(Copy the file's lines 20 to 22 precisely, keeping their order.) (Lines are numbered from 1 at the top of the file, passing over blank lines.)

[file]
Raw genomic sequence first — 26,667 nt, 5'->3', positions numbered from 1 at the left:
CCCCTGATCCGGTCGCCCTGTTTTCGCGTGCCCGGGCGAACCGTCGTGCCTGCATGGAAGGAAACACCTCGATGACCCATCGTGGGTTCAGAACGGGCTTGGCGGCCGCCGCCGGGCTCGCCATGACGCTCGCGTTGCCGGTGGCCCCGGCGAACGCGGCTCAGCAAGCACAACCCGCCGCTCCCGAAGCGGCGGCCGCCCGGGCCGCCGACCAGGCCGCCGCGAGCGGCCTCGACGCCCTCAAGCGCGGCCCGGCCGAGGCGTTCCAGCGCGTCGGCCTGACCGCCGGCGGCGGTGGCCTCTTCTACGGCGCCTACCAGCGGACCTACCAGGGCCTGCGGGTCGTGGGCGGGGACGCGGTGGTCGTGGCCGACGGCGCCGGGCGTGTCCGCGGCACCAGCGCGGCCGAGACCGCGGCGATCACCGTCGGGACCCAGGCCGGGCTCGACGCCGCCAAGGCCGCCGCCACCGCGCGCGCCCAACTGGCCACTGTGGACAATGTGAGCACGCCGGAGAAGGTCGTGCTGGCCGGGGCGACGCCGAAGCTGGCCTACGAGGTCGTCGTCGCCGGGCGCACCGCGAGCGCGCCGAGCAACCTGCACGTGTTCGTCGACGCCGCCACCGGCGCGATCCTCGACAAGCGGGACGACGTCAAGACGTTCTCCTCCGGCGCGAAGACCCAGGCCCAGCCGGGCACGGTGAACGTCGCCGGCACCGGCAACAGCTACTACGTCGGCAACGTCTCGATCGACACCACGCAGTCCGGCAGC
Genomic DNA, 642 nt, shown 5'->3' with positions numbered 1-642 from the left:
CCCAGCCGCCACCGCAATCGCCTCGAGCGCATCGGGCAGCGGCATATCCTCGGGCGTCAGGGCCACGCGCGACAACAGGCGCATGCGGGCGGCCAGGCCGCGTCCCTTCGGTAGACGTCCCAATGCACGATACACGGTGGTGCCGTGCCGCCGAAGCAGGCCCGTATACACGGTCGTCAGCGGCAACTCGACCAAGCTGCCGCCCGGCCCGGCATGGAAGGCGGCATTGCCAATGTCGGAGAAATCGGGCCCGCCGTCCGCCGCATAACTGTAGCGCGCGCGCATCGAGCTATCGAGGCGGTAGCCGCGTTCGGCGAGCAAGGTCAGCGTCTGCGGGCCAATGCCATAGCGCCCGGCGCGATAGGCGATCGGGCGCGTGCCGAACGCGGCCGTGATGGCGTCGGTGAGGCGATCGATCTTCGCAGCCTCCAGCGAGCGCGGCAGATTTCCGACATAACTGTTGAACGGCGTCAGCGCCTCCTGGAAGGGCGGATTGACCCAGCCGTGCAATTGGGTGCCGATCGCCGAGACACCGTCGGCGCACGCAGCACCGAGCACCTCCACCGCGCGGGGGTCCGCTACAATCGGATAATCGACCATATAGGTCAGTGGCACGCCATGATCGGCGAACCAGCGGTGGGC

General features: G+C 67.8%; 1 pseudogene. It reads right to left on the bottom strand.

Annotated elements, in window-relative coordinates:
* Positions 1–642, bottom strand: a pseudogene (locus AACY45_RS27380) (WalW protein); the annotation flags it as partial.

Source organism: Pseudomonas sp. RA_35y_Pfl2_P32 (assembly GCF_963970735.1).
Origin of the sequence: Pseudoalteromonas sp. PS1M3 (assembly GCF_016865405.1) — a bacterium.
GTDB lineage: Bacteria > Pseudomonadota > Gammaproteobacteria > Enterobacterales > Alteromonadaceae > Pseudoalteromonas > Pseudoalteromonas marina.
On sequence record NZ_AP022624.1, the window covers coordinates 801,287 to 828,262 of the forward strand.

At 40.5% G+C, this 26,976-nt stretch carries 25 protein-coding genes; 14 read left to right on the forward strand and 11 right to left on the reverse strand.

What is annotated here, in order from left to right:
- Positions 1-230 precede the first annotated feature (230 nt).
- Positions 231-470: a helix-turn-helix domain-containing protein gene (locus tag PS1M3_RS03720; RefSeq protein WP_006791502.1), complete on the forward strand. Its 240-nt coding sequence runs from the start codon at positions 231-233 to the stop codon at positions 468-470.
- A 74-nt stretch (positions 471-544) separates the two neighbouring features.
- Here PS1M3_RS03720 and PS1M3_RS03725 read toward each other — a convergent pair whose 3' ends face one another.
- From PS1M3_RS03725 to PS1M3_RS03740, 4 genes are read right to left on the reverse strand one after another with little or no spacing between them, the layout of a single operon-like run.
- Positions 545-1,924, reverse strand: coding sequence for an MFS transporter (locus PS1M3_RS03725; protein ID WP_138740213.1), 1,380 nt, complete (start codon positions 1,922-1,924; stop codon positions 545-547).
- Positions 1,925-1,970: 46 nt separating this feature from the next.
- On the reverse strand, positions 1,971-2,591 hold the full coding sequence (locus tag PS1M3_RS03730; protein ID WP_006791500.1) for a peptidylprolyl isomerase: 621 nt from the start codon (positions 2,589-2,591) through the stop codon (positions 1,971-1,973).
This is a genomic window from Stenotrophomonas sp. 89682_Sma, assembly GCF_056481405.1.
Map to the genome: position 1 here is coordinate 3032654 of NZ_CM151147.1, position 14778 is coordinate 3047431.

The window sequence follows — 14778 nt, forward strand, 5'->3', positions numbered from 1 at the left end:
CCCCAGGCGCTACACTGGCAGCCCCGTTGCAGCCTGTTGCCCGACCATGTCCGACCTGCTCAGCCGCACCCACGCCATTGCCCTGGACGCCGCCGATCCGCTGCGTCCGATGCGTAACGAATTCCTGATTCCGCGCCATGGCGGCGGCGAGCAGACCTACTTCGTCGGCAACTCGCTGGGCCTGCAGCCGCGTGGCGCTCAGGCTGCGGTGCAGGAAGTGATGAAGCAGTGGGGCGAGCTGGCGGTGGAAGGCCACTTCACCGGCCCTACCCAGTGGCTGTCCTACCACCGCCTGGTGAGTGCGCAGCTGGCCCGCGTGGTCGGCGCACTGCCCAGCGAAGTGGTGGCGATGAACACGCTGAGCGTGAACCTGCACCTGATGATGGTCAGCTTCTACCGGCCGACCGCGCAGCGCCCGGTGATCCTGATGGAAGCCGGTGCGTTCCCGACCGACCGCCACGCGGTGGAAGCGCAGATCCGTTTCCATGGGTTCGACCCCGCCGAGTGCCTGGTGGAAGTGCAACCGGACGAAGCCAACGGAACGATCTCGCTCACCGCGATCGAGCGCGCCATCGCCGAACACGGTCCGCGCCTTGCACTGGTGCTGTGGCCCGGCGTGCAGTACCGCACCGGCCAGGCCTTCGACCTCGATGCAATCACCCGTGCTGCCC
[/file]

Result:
- Positions 1,925-1,970: 46 nt separating this feature from the next.
- On the reverse strand, positions 1,971-2,591 hold the full coding sequence (locus tag PS1M3_RS03730; protein ID WP_006791500.1) for a peptidylprolyl isomerase: 621 nt from the start codon (positions 2,589-2,591) through the stop codon (positions 1,971-1,973).
This is a genomic window from Stenotrophomonas sp. 89682_Sma, assembly GCF_056481405.1.